**Measure space** $(X, \Sigma, \mu)$ is a measurable space $(X, \Sigma)$ with a measure $\mu$.
Measure specifies the sizes of measurable sets of a measure space.
**Borel measure space** $(X, \mathcal{T}, \mathcal{B(T)}, \mu)$
is a topological measure space with a set $X$, a topology $\mathcal{T}$,
the Borel sigma-algebra $\mathcal{B(T)}$, and a measure $\mu$.
**Borel measure** is the measure of a Borel measure space,
i.e. any measure $\mu$ defined on the Borel sigma-algebra $\mathcal{B(T)}$.
**Borel regular measure** is a Borel measure such that $\forall A \in \mathcal{B(T)}$,
$\mu(A) = \inf_{A \subset B \in \mathcal{T}} \mu(B)$.
**Borel measure on the real line** $\mathbb{R}$ with the usual topology $\mathcal{T}_d$
is the Borel regular measure that assigns each interval its length: $\mu(a,b) = b - a$.
**Probability space** is equivalent to normalized measure space.

**Negligible set** in a measure space $(X, \Sigma, \mu)$ is a set $A$ of zero measure: $\mu(A) = 0$.
**Set of full measure** in a measure space $(X, \Sigma, \mu)$
is a set $A$ whose complement is negligible: $\mu(\complement A) = 0$.
A property $P$ on a measure space $(X, \Sigma, \mu)$ holds **almost everywhere** (or **a.e.**)
if it is a set of full measure: $\mu(\lnot P) = 0$.
**Almost equality** $\approx_\mu$ (or **equality mod 0**) on a measure space $(X, \Sigma, \mu)$
is a binary relation on the power set $\mathcal{P}(X)$ such that two subsets $A, B \subset X$
are almost equal iff their symmetric difference is negligible:
$A \approx_\mu B \iff \mu(A \Delta B) = 0$.

**Inner measure** $\mu_∗$ and **outer measure** $\mu^∗$ induced by a measure $\mu$
on a measurable space $(X, \Sigma)$ are measures on the power set $\mathcal{P}(X)$ such that
$\mu_∗(A) := \sup_{[\emptyset, A] \cap \Sigma} \mu(B)$ and
$\mu^∗(A) := \inf_{[A, X] \cap \Sigma} \mu(B)$.

$\mu$**-measurable** set in a measure space $(X, \Sigma, \mu)$
is a set $A \subset X$ almost equal to a measurable set.
The class $\Sigma_\mu$ of all $\mu$-measurable sets in a measure space $(X, \Sigma, \mu)$
is a sigma-algebra with $\Sigma$ as a subalgebra.
Almost equality is an equivalence relation on $\Sigma_\mu$.
The induced inner and outer measures are the same on the $\mu$-measurable space $(X, \Sigma_\mu)$:
$\mu_∗|\Sigma_\mu = \mu^∗|\Sigma_\mu$.

**Complete measure space** is a measure space $(X, \Sigma, \mu)$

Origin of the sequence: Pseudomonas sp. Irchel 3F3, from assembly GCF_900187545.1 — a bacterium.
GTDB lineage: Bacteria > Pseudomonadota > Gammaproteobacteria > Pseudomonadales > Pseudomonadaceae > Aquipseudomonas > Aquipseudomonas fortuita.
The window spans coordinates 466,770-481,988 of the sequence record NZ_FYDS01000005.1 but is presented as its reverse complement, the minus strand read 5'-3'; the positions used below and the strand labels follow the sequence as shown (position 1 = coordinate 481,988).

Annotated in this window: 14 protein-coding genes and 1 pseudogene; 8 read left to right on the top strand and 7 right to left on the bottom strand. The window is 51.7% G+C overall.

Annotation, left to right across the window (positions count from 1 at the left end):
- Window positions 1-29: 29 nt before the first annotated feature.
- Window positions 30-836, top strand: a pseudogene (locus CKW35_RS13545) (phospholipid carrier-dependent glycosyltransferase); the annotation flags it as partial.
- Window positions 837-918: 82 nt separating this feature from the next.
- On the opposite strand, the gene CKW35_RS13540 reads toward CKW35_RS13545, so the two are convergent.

in which every subset of every null set is measurable: $\cup_{\mu(N) = 0} 2^N \subset \Sigma$;
equivalently, in which every $\mu$**-measurable** set is measurable: $\Sigma_\mu = \Sigma$.
Every subset of a negligible set in a complete measure space has measure zero.

**Completion** of a measure space $(X, \Sigma, \mu)$
is the smallest complete measure space that extends it.
It can be shown that the completion of measure space $(X, \Sigma, \mu)$
is the measure space $(X, \Sigma_\mu, \mu^∗|\Sigma_\mu)$
with sigma-algebra consisting of the $\mu$-measurable sets
and measure being the induced outer measure $\mu^∗$ (or inner measure $\mu_∗$)
restricted on the said sigma-algebra.

**Lebesgue measure space** $(\mathbb{R}, \mathcal{L}, \lambda)$ based on the real numbers
is the completion of the Borel measure space $(\mathbb{R}, \mathcal{T_d}, \mathcal{B(T_d)}, \mu)$
with the Borel measure $\mu$ on the real line:
**Lebesgue sigmal-algebra** $\mathcal{L} := \mathcal{B_\mu(T_d)}$;
**Lebesgue measure** $\lambda := \mu^∗|\mathcal{L}$.
**Lebesgue space** is a measure space isomorphic to a normalized measure space
$(\Delta \cup \{\alpha_i\}_{i \in \mathbb{N}}, \Sigma, \mu)$ consisting of
an interval $\Delta$ with a Lebesgue measure and at most a countable number of points
$\{\alpha_i\}_{i \in \mathbb{N}}$ with a discrete measure.
Any complete separable metric space $(X, d)$ with
the completion $(\mathcal{B_\mu(T_d)}, \mu^∗)$ of a normalized Borel measure is a Lebesgue space.

**Measurable rectangle** of the product set $X \times Y$ of two measurable spaces
$(X, \Sigma_X)$ and $(Y, \Sigma_Y)$ is a product set $A \times B$
of two measurable sets $A \in \Sigma_X$ and $B \in \Sigma_Y$.
**Product sigma-algebra** $\Sigma_X \times \Sigma_Y$ of the product set $X \times Y$
of two measurable spaces $(X, \Sigma_X)$ and $(Y, \Sigma_Y)$ is
the sigma-algebra generated by the class of measurable rectangles:
$\Sigma_X \times \Sigma_Y = \Sigma(\mathcal{B})$,
$\mathcal{B} = \{A \times B : A \in \Sigma_X, B \in \Sigma_Y\}$.
**Product measurable space** $(X \times Y, \Sigma_X \times \Sigma_Y)$
of two measurable spaces $(X, \Sigma_X)$ and $(Y, \Sigma_Y)$
is the product set $X \times Y$ with the product sigma-algebra $\Sigma_X \times \Sigma_Y$.

**Product measure** $\mu \times \theta$ of two measure spaces
$(X, \Sigma_X, \mu)$ and $(Y, \Sigma_Y, \theta)$
is a measure on the product measurable space $(X \times Y, \Sigma_X \times \Sigma_Y)$ such that
$(\mu \times \theta)(A \times B) = \mu(A) \theta(B)$.
By Hahn–Kolmogorov theorem, product measures always exist.
If the constituent measure spaces are sigma-finite, then product measure is uniquely defined:
$(\mu \times \theta)(Q) = \int_Y~\mathrm{d}\theta \int_X \mathbf{1}_Q(x, y)~\mathrm{d} \mu$
$= \int_X \mathrm{d} \mu \int_Y \mathbf{1}_Q(x, y) \mathrm{d} \theta$.
**Product measure space** of two measure spaces $(X, \Sigma_X, \mu)$ and $(Y, \Sigma_Y, \theta)$
is the measure space $(X \times Y, \Sigma_X \times \Sigma_Y, \mu \times \theta)$.
Product measure spaces might be incomplete, even if both constituent measure spaces are complete.
**Completion of a product measure space**